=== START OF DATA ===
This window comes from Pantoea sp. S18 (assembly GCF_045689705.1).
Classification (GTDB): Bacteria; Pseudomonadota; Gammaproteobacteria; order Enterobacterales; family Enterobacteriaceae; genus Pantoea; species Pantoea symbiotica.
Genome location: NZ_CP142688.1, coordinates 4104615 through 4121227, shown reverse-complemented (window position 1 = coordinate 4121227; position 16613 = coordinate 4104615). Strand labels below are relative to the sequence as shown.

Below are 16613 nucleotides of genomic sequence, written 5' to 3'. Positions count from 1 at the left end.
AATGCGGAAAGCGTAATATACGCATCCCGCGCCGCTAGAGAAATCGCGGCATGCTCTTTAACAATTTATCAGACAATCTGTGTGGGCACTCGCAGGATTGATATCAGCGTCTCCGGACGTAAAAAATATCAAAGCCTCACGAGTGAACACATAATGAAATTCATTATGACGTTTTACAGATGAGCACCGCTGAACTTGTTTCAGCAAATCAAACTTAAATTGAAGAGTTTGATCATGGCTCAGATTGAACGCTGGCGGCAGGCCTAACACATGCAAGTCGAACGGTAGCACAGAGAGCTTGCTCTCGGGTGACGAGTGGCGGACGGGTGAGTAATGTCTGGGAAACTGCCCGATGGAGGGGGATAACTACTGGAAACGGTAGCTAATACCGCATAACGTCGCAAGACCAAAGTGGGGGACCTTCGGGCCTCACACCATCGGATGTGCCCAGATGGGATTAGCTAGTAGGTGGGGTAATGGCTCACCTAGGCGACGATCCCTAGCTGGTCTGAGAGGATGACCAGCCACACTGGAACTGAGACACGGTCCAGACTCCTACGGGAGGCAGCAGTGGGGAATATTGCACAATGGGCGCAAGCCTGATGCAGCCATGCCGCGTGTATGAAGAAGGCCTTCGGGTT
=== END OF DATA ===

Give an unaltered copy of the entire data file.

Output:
This window comes from Pantoea sp. S18 (assembly GCF_045689705.1).
Classification (GTDB): Bacteria; Pseudomonadota; Gammaproteobacteria; order Enterobacterales; family Enterobacteriaceae; genus Pantoea; species Pantoea symbiotica.
Genome location: NZ_CP142688.1, coordinates 4104615 through 4121227, shown reverse-complemented (window position 1 = coordinate 4121227; position 16613 = coordinate 4104615). Strand labels below are relative to the sequence as shown.

Below are 16613 nucleotides of genomic sequence, written 5' to 3'. Positions count from 1 at the left end.
AATGCGGAAAGCGTAATATACGCATCCCGCGCCGCTAGAGAAATCGCGGCATGCTCTTTAACAATTTATCAGACAATCTGTGTGGGCACTCGCAGGATTGATATCAGCGTCTCCGGACGTAAAAAATATCAAAGCCTCACGAGTGAACACATAATGAAATTCATTATGACGTTTTACAGATGAGCACCGCTGAACTTGTTTCAGCAAATCAAACTTAAATTGAAGAGTTTGATCATGGCTCAGATTGAACGCTGGCGGCAGGCCTAACACATGCAAGTCGAACGGTAGCACAGAGAGCTTGCTCTCGGGTGACGAGTGGCGGACGGGTGAGTAATGTCTGGGAAACTGCCCGATGGAGGGGGATAACTACTGGAAACGGTAGCTAATACCGCATAACGTCGCAAGACCAAAGTGGGGGACCTTCGGGCCTCACACCATCGGATGTGCCCAGATGGGATTAGCTAGTAGGTGGGGTAATGGCTCACCTAGGCGACGATCCCTAGCTGGTCTGAGAGGATGACCAGCCACACTGGAACTGAGACACGGTCCAGACTCCTACGGGAGGCAGCAGTGGGGAATATTGCACAATGGGCGCAAGCCTGATGCAGCCATGCCGCGTGTATGAAGAAGGCCTTCGGGTT